Film news (revisiting Iñárritu and Tarantino, and discovering Penn)

PC: The Top 100 Project

PC: The Top 100 Project

After many years of not watching any films, I am slowly catching up on my film viewing. This Christmas break was particularly fruitful in that respect.

When I thought of writing about my recent film experiences, I realized I have actually used this blog for a total of seven posts about the seventh art (my readers love my humor). Antonioyrocinante started in 2011 but my first film post is not until 2015 (which proves my film viewing drought). If you are so inclined, you are welcome to look up my posts on:

The Man Who Killed Don Quixote by brilliant ex-Monty Python Terry Gilliam

Almodovar

Wes Anderson’s Castello Cavalcanti (technically an ad for Prada)

Jojo Rabbit, a satire on Nazis

Torrente, el brazo tonto de la ley

Casablanca

Wes (Anderson) and Woody (Allen)

My recent “discoveries” have been from some of my favorite auteurs and a new one!

I have been a fan of Alejandro Iñárritu since his 2000 Amores Perros and have not missed any of his films: 21 Grams, Babel, Rudo y Cursi, Biutiful, Birdman and The Revenant.

On the Tarantino front I am lagging a bit, not having seen his last two works The Hateful Eight (2015) and Once Upon a Time in Hollywood (2019). I did, however, recently view Inglourious Basterds and loved it! What I enjoy about Tarantino is the almost comic book graphic aspect. While Almodovar plays with color to imbue his films with texture and depth, Tarantino uses them to contrast the scene, which tend to be very dramatically framed – like they would be in a comic book. Other films like The 300, Sin City or some of the super hero genre use this comic book approach, but in these cases it is very much a literal use of comic book visuals.

From a narrative perspective Iñárritu tends to use overlapping and intersecting stories, whereas Tarantino bets for a more twisty turny story. Either way, the viewer is in for a roller coaster ride!

One key element all of these directors share – and I did mention it before on my Woody Allen post- is their abilities to squeeze the maximum out of their actors. For example: Tarantino with DiCaprio or Brad Pitt in Django Unchained and Inglourious Basterds, and Iñárritu with Michael Keaton or Javier Bardem in Birdman and Biutiful.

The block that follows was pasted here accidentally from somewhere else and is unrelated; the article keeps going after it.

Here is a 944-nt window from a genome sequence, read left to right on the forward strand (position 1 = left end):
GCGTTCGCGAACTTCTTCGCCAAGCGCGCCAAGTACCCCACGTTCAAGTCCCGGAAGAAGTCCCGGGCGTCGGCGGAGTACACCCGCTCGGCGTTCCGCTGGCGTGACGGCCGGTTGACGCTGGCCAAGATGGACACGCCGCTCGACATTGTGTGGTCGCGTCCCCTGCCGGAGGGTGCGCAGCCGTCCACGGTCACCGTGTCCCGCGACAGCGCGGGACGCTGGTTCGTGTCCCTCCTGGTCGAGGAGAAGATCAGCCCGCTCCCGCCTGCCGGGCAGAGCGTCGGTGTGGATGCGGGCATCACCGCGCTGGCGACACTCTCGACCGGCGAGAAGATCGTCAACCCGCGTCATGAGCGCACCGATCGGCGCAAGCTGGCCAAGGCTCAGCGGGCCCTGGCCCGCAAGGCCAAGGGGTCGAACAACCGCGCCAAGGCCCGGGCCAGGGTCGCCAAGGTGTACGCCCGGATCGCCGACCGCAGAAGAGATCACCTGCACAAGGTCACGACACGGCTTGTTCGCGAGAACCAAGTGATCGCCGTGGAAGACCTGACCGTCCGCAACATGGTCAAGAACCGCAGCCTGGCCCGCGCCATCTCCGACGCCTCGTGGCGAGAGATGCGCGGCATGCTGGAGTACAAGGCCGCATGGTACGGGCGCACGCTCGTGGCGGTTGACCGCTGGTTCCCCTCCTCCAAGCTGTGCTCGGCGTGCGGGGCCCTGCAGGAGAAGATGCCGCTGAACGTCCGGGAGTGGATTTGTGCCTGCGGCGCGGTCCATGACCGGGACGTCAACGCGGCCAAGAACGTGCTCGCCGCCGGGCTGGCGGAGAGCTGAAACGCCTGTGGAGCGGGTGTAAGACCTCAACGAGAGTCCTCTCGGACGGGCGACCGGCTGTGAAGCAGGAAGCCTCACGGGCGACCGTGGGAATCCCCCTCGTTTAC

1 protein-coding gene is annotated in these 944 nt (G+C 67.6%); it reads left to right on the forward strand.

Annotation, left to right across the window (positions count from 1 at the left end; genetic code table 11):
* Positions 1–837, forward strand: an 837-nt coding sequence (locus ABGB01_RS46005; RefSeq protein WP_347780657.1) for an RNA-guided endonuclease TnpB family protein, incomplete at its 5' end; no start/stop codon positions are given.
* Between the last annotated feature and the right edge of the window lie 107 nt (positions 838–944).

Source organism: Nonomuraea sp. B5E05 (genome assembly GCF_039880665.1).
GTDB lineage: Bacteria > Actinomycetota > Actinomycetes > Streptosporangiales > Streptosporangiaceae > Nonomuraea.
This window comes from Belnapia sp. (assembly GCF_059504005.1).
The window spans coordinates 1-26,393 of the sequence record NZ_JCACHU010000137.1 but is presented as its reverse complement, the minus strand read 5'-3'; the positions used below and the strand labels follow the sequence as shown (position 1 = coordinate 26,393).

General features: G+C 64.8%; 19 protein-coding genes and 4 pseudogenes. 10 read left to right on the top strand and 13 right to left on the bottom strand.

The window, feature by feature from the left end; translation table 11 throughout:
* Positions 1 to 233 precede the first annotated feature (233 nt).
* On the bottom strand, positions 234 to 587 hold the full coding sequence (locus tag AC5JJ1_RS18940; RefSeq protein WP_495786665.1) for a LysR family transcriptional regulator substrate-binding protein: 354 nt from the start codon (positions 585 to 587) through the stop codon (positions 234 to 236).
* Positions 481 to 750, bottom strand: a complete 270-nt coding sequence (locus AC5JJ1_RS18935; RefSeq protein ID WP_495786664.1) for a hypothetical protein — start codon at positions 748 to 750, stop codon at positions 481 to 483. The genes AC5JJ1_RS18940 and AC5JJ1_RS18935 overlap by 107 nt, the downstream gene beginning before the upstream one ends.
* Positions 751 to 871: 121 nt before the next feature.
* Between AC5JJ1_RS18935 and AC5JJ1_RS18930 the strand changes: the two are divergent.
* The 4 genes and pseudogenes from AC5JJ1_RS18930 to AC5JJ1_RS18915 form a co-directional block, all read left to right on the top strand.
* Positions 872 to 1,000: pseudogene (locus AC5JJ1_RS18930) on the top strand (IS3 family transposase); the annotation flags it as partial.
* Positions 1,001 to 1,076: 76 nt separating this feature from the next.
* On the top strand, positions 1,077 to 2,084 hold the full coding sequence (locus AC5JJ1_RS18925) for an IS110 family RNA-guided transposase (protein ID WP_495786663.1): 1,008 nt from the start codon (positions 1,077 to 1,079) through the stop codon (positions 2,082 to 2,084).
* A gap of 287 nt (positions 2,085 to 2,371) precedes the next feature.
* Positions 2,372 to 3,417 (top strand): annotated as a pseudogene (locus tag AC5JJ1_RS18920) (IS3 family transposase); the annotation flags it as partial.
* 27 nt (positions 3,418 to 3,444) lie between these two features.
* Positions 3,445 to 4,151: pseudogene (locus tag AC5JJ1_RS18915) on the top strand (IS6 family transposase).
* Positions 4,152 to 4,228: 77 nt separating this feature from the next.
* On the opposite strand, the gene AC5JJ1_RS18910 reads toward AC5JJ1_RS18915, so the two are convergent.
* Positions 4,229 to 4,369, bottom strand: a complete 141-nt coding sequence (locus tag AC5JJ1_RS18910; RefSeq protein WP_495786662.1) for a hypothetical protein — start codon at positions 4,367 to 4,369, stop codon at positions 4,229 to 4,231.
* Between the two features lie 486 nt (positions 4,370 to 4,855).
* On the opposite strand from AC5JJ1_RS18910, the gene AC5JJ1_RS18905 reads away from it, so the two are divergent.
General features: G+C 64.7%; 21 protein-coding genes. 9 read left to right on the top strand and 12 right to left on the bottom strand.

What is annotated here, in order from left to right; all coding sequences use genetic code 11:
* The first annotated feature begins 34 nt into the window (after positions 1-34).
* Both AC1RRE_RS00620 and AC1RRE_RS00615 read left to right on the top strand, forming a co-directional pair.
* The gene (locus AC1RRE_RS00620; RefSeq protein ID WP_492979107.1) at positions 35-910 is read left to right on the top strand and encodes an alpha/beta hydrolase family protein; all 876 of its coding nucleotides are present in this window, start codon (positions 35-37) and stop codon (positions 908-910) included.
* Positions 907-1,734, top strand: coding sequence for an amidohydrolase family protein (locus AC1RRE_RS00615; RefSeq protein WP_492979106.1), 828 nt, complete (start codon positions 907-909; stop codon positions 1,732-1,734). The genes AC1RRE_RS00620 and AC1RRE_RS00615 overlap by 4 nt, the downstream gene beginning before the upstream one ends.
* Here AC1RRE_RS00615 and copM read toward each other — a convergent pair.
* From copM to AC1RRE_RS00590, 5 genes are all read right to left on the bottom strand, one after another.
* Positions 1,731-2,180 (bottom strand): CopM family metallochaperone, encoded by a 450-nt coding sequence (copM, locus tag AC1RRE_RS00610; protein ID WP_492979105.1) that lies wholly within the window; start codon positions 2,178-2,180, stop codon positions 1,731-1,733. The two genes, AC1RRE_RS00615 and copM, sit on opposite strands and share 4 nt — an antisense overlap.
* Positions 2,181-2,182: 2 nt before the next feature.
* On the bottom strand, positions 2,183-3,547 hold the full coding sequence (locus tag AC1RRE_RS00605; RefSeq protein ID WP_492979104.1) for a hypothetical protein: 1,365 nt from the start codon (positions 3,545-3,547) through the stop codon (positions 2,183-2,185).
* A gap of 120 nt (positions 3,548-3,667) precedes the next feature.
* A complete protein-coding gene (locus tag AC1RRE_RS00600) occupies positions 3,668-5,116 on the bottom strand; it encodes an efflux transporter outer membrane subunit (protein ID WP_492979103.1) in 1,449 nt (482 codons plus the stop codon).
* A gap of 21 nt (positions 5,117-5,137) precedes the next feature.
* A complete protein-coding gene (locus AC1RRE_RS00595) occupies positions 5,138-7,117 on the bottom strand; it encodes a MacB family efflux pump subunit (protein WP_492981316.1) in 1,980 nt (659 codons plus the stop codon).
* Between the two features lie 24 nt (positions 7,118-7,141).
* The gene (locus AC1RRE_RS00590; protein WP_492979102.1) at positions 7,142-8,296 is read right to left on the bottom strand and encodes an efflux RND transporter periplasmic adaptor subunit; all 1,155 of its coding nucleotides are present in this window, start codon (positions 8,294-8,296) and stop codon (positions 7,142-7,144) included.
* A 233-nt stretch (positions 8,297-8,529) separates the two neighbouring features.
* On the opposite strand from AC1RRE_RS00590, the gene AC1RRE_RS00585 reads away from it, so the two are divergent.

My recent discovery (although the movie dates back to 2007, sorry) has been Sean Penn as a director. It is not unusual for intelligent, restless actors to get behind the camera, and Penn is no exception. Into the Wild is a straightforward enough story with a proper beginning, middle and ending, but Penn does a great job of telling that story, creating suspense and emotion. Although I have not read Jon Krakauer’s book, Penn does a fine job of telling this story.

Castello Cavalcanti

 

Surfing the Interweb as one does during these times of Covid, I found this 7 minute jewel from Wes Anderson. As some of my followers know, I am a big fan of Anderson. His films have a great story, which is beautifully told. In this case the premise of the story is simple enough to be told in 7 minutes, so the key is the how it is told, and Anderson is a master in this technique… (click here to see my other Wes Anderson review)

Ah, but the film is a 2013 advert for Italian fashion house Prada, I can hear the purists mumble. Ok, sure, but that does not detract an ounce from the quality of the film. In fact you have to pay attention to even notice the ad part of the film.

Jason Schwartzman is the leading (only) actor, but the setting, the references, the music, the secondary actors, etc. are rich, very rich, so if you are a film buff, pay attention.

So there you have it, a 7 minute bagatelle from one of our best living auteurs. You are welcome.

I could strangle that little twerp by the way. My mechanic, he’s actually my brother in law Gus. Screwed the steering wheel in backwards! Where am I?

Jojo Rabbit

As I write this the planet is in lockdown due to the Coronavirus – Covid 19 pandemic. So, since I am stuck at home, how about some blogging?

One good thing about being back in a big city like Madrid is the ease of going to the cinema. One can walk or easily take public transport to the many movie theaters. Recently (pre-pandemic obvs) I went to see JoJo Rabbit.